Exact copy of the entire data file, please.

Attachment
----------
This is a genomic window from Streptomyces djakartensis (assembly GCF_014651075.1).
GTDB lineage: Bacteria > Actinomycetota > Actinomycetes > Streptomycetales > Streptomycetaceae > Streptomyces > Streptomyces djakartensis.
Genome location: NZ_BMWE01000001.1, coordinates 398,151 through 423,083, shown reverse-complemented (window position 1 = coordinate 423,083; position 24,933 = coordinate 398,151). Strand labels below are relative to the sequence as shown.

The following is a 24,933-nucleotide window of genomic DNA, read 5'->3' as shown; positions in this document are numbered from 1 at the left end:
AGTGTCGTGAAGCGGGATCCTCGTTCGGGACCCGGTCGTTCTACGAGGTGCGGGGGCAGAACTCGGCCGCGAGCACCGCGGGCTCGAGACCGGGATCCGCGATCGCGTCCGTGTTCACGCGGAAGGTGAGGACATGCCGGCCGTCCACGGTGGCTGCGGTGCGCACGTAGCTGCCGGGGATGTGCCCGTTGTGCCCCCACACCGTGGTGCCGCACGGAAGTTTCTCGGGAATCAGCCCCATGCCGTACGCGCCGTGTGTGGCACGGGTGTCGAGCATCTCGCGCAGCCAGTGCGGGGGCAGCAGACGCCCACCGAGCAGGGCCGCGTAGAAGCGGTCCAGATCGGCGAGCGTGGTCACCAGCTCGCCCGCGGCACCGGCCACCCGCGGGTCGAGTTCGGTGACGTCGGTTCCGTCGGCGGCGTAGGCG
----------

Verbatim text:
This is a genomic window from Streptomyces djakartensis (assembly GCF_014651075.1).
GTDB lineage: Bacteria > Actinomycetota > Actinomycetes > Streptomycetales > Streptomycetaceae > Streptomyces > Streptomyces djakartensis.
Genome location: NZ_BMWE01000001.1, coordinates 398,151 through 423,083, shown reverse-complemented (window position 1 = coordinate 423,083; position 24,933 = coordinate 398,151). Strand labels below are relative to the sequence as shown.

The following is a 24,933-nucleotide window of genomic DNA, read 5'->3' as shown; positions in this document are numbered from 1 at the left end:
AGTGTCGTGAAGCGGGATCCTCGTTCGGGACCCGGTCGTTCTACGAGGTGCGGGGGCAGAACTCGGCCGCGAGCACCGCGGGCTCGAGACCGGGATCCGCGATCGCGTCCGTGTTCACGCGGAAGGTGAGGACATGCCGGCCGTCCACGGTGGCTGCGGTGCGCACGTAGCTGCCGGGGATGTGCCCGTTGTGCCCCCACACCGTGGTGCCGCACGGAAGTTTCTCGGGAATCAGCCCCATGCCGTACGCGCCGTGTGTGGCACGGGTGTCGAGCATCTCGCGCAGCCAGTGCGGGGGCAGCAGACGCCCACCGAGCAGGGCCGCGTAGAAGCGGTCCAGATCGGCGAGCGTGGTCACCAGCTCGCCCGCGGCACCGGCCACCCGCGGGTCGAGTTCGGTGACGTCGGTTCCGTCGGCGGCGTAGGCG